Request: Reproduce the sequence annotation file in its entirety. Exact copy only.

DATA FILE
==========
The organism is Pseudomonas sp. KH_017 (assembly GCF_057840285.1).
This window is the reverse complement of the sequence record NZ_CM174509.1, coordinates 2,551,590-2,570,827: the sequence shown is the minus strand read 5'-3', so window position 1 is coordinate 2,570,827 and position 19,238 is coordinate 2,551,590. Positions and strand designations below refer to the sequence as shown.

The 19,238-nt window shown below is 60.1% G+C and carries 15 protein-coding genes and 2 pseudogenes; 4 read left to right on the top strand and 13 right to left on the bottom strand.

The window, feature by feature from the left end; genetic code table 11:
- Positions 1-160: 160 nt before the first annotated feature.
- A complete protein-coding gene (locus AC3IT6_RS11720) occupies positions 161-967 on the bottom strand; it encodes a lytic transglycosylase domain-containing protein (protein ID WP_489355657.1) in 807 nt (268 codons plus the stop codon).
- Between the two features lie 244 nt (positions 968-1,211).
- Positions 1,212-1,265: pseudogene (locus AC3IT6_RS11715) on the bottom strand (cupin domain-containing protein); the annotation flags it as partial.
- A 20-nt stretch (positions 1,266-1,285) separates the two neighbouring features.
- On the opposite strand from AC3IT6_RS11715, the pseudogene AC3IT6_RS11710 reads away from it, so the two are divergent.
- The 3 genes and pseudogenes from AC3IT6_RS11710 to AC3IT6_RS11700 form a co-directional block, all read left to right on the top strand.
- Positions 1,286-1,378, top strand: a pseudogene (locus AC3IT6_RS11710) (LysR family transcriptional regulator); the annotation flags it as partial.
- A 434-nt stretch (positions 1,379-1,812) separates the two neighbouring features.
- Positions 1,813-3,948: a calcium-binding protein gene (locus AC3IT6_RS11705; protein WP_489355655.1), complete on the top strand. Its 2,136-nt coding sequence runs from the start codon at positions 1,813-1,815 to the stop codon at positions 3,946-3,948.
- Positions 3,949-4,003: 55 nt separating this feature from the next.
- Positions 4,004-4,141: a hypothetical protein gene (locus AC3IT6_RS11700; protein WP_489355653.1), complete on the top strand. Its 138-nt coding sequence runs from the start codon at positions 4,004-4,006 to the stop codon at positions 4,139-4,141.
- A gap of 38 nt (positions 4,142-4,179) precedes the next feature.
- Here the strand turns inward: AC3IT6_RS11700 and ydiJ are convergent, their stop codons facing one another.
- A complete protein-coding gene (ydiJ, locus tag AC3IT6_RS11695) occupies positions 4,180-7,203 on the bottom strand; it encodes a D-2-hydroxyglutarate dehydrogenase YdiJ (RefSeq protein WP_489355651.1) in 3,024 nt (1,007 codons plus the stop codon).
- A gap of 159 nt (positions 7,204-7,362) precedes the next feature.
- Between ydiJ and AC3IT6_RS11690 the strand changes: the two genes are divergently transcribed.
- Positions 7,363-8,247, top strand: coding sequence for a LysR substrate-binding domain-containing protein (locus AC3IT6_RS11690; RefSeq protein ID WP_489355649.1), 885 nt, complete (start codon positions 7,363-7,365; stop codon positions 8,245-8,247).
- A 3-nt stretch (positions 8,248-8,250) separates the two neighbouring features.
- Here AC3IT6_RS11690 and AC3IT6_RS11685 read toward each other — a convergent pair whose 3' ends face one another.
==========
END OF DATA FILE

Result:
The organism is Pseudomonas sp. KH_017 (assembly GCF_057840285.1).
This window is the reverse complement of the sequence record NZ_CM174509.1, coordinates 2,551,590-2,570,827: the sequence shown is the minus strand read 5'-3', so window position 1 is coordinate 2,570,827 and position 19,238 is coordinate 2,551,590. Positions and strand designations below refer to the sequence as shown.

The 19,238-nt window shown below is 60.1% G+C and carries 15 protein-coding genes and 2 pseudogenes; 4 read left to right on the top strand and 13 right to left on the bottom strand.

The window, feature by feature from the left end; genetic code table 11:
- Positions 1-160: 160 nt before the first annotated feature.
- A complete protein-coding gene (locus AC3IT6_RS11720) occupies positions 161-967 on the bottom strand; it encodes a lytic transglycosylase domain-containing protein (protein ID WP_489355657.1) in 807 nt (268 codons plus the stop codon).
- Between the two features lie 244 nt (positions 968-1,211).
- Positions 1,212-1,265: pseudogene (locus AC3IT6_RS11715) on the bottom strand (cupin domain-containing protein); the annotation flags it as partial.
- A 20-nt stretch (positions 1,266-1,285) separates the two neighbouring features.
- On the opposite strand from AC3IT6_RS11715, the pseudogene AC3IT6_RS11710 reads away from it, so the two are divergent.
- The 3 genes and pseudogenes from AC3IT6_RS11710 to AC3IT6_RS11700 form a co-directional block, all read left to right on the top strand.
- Positions 1,286-1,378, top strand: a pseudogene (locus AC3IT6_RS11710) (LysR family transcriptional regulator); the annotation flags it as partial.
- A 434-nt stretch (positions 1,379-1,812) separates the two neighbouring features.
- Positions 1,813-3,948: a calcium-binding protein gene (locus AC3IT6_RS11705; protein WP_489355655.1), complete on the top strand. Its 2,136-nt coding sequence runs from the start codon at positions 1,813-1,815 to the stop codon at positions 3,946-3,948.
- Positions 3,949-4,003: 55 nt separating this feature from the next.
- Positions 4,004-4,141: a hypothetical protein gene (locus AC3IT6_RS11700; protein WP_489355653.1), complete on the top strand. Its 138-nt coding sequence runs from the start codon at positions 4,004-4,006 to the stop codon at positions 4,139-4,141.
- A gap of 38 nt (positions 4,142-4,179) precedes the next feature.
- Here the strand turns inward: AC3IT6_RS11700 and ydiJ are convergent, their stop codons facing one another.
- A complete protein-coding gene (ydiJ, locus tag AC3IT6_RS11695) occupies positions 4,180-7,203 on the bottom strand; it encodes a D-2-hydroxyglutarate dehydrogenase YdiJ (RefSeq protein WP_489355651.1) in 3,024 nt (1,007 codons plus the stop codon).
- A gap of 159 nt (positions 7,204-7,362) precedes the next feature.
- Between ydiJ and AC3IT6_RS11690 the strand changes: the two genes are divergently transcribed.
- Positions 7,363-8,247, top strand: coding sequence for a LysR substrate-binding domain-containing protein (locus AC3IT6_RS11690; RefSeq protein ID WP_489355649.1), 885 nt, complete (start codon positions 7,363-7,365; stop codon positions 8,245-8,247).
- A 3-nt stretch (positions 8,248-8,250) separates the two neighbouring features.
- Here AC3IT6_RS11690 and AC3IT6_RS11685 read toward each other — a convergent pair whose 3' ends face one another.